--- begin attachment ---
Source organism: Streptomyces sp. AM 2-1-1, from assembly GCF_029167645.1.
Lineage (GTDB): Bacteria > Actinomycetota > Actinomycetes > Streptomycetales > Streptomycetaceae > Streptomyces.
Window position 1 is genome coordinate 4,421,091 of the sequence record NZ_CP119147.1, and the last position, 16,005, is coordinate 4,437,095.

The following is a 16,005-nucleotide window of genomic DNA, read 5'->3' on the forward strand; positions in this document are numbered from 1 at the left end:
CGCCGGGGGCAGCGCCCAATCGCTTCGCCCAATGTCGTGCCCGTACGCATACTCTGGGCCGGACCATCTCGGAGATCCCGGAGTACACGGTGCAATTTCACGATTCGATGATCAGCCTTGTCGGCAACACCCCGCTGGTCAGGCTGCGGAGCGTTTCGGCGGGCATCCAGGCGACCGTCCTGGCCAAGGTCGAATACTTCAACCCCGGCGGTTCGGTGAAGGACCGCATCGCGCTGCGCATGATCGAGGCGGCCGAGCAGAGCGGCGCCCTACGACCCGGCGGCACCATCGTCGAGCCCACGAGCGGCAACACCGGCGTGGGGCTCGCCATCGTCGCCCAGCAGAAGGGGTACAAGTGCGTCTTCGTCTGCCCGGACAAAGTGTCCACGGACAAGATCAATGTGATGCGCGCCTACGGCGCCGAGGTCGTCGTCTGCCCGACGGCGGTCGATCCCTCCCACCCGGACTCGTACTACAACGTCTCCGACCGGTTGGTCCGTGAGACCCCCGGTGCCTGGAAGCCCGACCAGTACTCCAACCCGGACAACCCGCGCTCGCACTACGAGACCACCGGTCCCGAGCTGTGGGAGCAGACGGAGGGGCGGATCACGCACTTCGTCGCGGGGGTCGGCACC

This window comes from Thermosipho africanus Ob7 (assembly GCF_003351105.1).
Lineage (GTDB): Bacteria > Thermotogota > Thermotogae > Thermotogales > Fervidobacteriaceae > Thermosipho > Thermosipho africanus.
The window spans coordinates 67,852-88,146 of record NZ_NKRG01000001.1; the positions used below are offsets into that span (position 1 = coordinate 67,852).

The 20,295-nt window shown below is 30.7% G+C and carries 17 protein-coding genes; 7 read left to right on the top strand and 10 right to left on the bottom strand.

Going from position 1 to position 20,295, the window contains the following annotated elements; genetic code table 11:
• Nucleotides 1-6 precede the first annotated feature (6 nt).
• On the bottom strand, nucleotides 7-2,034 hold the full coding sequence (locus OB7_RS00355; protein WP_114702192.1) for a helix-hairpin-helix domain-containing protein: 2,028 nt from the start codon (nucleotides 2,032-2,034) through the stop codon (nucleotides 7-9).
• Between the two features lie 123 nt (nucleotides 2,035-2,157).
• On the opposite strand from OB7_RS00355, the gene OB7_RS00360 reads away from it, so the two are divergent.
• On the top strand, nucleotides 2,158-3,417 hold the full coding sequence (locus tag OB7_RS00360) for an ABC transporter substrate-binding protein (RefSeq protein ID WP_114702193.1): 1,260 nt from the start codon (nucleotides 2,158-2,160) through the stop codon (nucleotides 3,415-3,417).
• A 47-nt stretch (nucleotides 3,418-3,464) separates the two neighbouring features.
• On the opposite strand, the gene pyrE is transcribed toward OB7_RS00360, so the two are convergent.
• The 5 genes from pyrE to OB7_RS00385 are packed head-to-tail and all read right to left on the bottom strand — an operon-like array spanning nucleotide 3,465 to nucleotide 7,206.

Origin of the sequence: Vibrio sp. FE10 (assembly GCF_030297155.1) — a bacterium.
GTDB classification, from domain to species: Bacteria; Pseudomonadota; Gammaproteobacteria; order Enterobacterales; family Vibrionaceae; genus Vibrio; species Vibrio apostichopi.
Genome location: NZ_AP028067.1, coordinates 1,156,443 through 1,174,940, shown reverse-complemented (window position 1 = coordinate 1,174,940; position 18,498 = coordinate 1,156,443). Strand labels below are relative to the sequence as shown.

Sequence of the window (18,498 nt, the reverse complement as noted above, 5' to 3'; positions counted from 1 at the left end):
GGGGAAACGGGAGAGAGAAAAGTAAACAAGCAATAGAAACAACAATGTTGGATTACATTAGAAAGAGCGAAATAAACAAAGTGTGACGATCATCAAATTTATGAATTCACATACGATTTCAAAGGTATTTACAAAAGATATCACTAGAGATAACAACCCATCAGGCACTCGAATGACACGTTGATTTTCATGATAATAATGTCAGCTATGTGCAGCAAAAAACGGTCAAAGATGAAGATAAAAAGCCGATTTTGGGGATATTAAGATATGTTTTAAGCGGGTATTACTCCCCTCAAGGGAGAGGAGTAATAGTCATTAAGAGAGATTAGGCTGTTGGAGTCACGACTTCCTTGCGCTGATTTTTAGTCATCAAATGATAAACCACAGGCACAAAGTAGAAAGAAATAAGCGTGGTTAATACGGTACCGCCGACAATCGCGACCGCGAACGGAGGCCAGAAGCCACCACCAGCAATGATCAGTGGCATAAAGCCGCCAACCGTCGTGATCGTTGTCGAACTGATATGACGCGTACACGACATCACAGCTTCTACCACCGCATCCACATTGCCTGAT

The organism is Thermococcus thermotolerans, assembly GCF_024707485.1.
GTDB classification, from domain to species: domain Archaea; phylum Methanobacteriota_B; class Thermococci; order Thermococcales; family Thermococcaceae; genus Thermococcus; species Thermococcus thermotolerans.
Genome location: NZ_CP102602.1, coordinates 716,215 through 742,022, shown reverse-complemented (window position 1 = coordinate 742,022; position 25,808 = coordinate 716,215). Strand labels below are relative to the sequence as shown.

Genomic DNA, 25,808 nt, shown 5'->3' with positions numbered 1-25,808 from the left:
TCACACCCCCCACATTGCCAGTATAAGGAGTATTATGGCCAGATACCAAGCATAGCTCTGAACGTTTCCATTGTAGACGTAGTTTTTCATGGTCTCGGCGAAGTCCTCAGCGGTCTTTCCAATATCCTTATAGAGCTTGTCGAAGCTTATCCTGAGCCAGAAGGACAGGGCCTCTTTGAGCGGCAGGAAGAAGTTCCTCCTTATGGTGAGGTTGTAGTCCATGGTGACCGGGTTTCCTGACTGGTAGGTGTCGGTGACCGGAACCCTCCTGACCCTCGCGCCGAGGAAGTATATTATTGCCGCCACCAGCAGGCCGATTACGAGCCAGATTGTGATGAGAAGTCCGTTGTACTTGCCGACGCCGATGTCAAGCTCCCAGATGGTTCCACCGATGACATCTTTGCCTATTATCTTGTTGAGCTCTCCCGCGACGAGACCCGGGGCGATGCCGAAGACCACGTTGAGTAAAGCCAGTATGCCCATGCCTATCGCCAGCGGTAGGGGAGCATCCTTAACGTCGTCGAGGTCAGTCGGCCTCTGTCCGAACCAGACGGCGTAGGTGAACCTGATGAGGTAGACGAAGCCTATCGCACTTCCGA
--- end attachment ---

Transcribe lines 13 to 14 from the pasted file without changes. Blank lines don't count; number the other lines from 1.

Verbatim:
• Between the two features lie 123 nt (nucleotides 2,035-2,157).
• On the opposite strand from OB7_RS00355, the gene OB7_RS00360 reads away from it, so the two are divergent.